8. 123456789
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    123456789 Contributing Member Contributor

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    It seems like there's a flooding in the workshop happening right now.
     
  9. GingerCoffee
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    GingerCoffee Web Surfer Girl Contributor

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    I tend to look at who wrote something and the length of the piece, choosing what to review. I would look right past multiple entries by the same person. And with long entries, I sometimes only critique a piece of it. Often the same issues occur throughout the piece so there's little to be gained from saying the same thing over and over.
     
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  10. GingerCoffee
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    GingerCoffee Web Surfer Girl Contributor

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    Hmm, taking a brief look, my first question is, are replies in your own thread counting toward the two critiques?
     
  11. GingerCoffee
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    GingerCoffee Web Surfer Girl Contributor

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    And replies then push it back up, which goes with my last post, replying in your own thread bumps it.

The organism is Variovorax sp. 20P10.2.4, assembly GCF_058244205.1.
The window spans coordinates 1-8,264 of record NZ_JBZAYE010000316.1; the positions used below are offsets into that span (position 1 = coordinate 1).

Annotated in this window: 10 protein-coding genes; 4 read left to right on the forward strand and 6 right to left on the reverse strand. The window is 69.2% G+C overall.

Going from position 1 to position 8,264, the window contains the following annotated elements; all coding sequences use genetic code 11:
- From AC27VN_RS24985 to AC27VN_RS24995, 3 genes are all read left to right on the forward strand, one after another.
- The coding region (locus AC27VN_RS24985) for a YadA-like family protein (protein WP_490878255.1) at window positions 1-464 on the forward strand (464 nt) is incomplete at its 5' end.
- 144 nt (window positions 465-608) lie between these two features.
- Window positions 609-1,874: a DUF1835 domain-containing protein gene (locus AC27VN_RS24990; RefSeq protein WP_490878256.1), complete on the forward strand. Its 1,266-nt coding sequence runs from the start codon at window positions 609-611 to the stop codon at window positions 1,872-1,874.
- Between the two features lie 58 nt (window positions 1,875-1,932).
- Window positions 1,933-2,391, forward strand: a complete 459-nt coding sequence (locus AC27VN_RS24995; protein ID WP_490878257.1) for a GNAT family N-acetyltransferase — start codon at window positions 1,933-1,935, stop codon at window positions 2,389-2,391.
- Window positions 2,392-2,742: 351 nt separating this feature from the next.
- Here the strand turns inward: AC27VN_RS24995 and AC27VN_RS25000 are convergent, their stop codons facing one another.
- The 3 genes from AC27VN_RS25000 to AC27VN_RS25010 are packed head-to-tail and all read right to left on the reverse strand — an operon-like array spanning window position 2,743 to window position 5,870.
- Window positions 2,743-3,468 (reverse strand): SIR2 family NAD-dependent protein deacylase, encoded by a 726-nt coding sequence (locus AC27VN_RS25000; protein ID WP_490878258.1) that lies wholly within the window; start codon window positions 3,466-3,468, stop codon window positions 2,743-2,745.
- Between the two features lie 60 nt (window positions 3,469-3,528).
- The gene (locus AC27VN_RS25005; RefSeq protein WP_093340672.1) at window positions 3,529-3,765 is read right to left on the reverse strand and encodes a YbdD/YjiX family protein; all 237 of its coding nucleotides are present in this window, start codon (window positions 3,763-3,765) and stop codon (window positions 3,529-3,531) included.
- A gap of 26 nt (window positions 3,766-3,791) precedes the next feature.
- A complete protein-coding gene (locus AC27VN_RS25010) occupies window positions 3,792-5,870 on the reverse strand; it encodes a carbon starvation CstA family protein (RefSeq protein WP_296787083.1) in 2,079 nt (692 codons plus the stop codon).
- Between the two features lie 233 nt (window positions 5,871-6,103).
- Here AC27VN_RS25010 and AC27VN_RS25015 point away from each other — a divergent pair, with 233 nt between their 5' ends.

12. GingerCoffee
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    GingerCoffee Web Surfer Girl Contributor

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    @Wreybies, is there a page one can see everyone's total workshop entries in one place?

    Such a page would make it easy to flag certain member's for unusual activity.

    Short of that, there is one member I noted right away that might need his actual critiques counted. I'll try to get a better count of critiques vs entries and send you a PM.
     
  13. Wreybies
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    Wreybies The Ops Pops Operations Manager Staff Contest Administrator Supporter Contributor

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    No. Replies in one's own thread are never counted. Neither, frankly, are continued discussions within someone else's thread unless there were to be a rewrite posted which the critic subsequently critiqued. Were I to critique your thread, for example, Ginger, and we entered into a small back and forth banter, in-thread, that's still only one critique point in my favor.
     
  14. Charisma
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    Charisma Transposon Contributor